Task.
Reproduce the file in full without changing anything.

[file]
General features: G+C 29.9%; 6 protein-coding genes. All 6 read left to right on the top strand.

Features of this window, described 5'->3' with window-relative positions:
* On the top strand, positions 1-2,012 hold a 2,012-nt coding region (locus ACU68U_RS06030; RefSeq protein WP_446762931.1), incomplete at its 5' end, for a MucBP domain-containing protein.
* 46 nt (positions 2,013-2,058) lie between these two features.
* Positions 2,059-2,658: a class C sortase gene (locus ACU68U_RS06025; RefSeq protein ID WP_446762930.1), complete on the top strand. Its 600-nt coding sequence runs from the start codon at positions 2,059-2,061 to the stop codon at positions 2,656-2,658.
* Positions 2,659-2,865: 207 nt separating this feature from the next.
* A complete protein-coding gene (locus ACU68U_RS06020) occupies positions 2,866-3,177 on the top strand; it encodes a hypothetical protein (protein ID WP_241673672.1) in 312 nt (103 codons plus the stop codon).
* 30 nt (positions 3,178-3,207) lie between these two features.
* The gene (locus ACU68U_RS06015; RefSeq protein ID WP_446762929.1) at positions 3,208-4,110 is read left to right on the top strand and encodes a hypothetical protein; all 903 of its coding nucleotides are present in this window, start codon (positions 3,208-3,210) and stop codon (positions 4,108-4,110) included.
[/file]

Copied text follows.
General features: G+C 29.9%; 6 protein-coding genes. All 6 read left to right on the top strand.

Features of this window, described 5'->3' with window-relative positions:
* On the top strand, positions 1-2,012 hold a 2,012-nt coding region (locus ACU68U_RS06030; RefSeq protein WP_446762931.1), incomplete at its 5' end, for a MucBP domain-containing protein.
* 46 nt (positions 2,013-2,058) lie between these two features.
* Positions 2,059-2,658: a class C sortase gene (locus ACU68U_RS06025; RefSeq protein ID WP_446762930.1), complete on the top strand. Its 600-nt coding sequence runs from the start codon at positions 2,059-2,061 to the stop codon at positions 2,656-2,658.
* Positions 2,659-2,865: 207 nt separating this feature from the next.
* A complete protein-coding gene (locus ACU68U_RS06020) occupies positions 2,866-3,177 on the top strand; it encodes a hypothetical protein (protein ID WP_241673672.1) in 312 nt (103 codons plus the stop codon).
* 30 nt (positions 3,178-3,207) lie between these two features.
* The gene (locus ACU68U_RS06015; RefSeq protein ID WP_446762929.1) at positions 3,208-4,110 is read left to right on the top strand and encodes a hypothetical protein; all 903 of its coding nucleotides are present in this window, start codon (positions 3,208-3,210) and stop codon (positions 4,108-4,110) included.